Healdsburg Mayor Jim Wood is a dentist who believes in the effectiveness of fluoridated water in combating tooth decay. But he won’t be writing the argument against a November ballot measure to remove fluoride from the city’s water.
Wood on Monday night convinced his fellow council members to have a group of health professionals instead write a defense of fluoride for voters to consider.
“They have more expertise than I on this issue,” he said of Save Our Smiles, a loose group of professionals he said has worked on fluoridation issues in Sonoma County.
Healdsburg, the only city in Sonoma County to fluoridate its water, has been doing so since voters approved the practice in 1952. But a group of anti-fluoride activists gathered more than sufficient signatures to put the issue on the ballot to try to get voters to end fluoridation.
It’s part of an even larger struggle activists are waging to keep fluoride from being added to the Sonoma County Water Agency’s system, which is delivered to Santa Rosa, Petaluma, Rohnert Park, Cotati, Windsor, Sonoma Valley and northern Marin.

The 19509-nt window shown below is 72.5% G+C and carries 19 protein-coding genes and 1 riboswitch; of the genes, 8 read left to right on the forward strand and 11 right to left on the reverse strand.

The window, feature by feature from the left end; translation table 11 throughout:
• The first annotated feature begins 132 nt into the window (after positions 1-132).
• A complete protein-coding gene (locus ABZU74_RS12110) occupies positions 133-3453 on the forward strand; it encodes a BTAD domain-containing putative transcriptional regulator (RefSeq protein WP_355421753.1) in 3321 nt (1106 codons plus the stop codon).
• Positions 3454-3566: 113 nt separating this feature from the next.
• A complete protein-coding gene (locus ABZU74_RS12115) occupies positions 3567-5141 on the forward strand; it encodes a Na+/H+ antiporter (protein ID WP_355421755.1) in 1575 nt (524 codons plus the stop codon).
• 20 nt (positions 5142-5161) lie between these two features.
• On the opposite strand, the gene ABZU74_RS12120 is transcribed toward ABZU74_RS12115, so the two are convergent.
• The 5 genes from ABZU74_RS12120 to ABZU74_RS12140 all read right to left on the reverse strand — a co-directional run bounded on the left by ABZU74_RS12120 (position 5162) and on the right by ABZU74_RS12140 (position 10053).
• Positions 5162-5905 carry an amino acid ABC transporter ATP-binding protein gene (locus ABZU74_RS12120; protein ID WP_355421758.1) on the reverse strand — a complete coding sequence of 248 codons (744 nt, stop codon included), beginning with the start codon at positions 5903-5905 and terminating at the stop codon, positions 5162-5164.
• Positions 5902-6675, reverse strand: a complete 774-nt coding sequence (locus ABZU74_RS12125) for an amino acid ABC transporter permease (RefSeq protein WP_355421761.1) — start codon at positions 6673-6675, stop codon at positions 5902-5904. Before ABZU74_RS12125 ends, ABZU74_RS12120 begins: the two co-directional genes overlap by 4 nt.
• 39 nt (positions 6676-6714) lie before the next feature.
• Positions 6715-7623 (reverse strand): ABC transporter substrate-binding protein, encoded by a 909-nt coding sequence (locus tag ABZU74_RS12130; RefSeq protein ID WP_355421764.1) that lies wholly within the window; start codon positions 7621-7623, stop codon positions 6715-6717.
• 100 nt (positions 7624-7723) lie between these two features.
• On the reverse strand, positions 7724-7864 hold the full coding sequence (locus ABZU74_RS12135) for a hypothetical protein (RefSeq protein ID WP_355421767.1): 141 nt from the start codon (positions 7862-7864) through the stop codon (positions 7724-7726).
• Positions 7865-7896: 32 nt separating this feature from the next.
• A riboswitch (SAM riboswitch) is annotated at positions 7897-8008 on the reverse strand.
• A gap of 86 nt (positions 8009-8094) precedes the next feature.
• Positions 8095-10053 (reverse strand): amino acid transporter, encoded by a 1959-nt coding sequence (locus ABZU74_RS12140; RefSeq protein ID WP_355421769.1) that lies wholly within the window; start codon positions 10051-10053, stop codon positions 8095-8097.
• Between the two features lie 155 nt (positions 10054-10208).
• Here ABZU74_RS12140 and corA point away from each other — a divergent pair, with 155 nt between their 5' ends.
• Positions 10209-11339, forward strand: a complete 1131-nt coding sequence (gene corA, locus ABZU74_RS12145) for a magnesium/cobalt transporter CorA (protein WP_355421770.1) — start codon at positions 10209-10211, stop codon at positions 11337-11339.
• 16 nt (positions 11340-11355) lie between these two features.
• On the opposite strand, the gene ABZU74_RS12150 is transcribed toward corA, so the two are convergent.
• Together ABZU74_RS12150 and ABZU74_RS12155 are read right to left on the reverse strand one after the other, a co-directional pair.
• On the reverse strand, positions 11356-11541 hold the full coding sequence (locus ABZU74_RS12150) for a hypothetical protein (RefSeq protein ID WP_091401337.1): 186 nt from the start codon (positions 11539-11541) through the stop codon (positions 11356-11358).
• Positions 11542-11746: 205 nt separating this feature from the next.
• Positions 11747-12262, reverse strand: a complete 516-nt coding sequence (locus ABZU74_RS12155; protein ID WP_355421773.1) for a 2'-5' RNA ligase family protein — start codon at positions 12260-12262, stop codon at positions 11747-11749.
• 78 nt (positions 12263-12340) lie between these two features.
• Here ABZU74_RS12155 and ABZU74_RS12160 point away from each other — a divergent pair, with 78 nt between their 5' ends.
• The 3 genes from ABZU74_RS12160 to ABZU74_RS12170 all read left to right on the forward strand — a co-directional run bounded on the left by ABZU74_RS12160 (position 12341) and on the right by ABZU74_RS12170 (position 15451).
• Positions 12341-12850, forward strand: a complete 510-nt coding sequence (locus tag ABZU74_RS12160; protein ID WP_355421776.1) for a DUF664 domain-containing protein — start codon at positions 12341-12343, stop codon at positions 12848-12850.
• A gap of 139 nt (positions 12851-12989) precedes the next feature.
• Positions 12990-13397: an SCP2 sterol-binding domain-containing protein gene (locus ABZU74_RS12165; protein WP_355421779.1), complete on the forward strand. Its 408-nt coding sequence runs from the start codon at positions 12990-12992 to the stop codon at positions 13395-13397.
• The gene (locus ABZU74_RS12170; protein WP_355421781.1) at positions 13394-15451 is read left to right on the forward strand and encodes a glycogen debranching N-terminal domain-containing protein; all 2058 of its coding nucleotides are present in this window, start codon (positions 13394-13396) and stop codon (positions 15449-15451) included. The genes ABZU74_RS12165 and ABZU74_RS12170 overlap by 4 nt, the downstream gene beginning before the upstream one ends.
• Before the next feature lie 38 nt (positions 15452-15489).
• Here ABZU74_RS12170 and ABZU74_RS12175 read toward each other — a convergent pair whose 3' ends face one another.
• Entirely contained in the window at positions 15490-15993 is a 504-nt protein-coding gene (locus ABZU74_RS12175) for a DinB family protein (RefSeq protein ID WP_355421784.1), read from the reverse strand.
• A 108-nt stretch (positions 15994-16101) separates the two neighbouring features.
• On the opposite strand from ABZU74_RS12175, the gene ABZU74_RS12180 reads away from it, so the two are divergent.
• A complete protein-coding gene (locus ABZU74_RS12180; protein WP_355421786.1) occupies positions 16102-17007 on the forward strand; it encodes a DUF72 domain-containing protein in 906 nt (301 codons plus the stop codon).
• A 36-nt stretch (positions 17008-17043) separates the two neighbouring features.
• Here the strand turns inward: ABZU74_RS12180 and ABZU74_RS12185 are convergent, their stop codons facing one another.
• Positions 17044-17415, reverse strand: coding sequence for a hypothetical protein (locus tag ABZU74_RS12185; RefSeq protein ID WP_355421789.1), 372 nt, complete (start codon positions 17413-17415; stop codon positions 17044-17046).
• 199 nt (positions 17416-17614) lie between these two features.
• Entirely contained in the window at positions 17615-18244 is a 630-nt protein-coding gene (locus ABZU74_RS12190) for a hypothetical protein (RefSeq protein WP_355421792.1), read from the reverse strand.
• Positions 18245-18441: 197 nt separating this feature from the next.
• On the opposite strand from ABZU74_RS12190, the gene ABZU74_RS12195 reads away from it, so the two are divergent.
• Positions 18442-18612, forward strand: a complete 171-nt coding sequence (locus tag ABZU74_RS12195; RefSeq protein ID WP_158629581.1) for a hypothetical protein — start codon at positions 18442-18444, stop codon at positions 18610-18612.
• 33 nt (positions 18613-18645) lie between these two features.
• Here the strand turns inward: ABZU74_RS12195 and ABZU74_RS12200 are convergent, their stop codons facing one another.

The proposal — including how fluoride might affect fish — is currently being studied, with the findings to be delivered to the board of supervisors, probably by the end of the year, Sonoma County Director of Health Services Rita Scardaci said Monday.
Defenders of fluoridated drinking water say the evidence shows it is overwhelmingly safe and prevents tooth decay.
The Centers for Disease Control and Prevention, the U.S. Environmental Protection Agency and the American Dental Association all stand behind it.
But fluoride critics claim it is a toxic hazard that can cause fluorosis, or discoloring of the teeth, as well as skeletal fluorosis, leading to pain in the bones and joints, and other medical issues.
They say it amounts to a form of mass medication that isn’t necessary when people who want fluoride can get it in toothpaste, mouthwash or by visiting their dentist.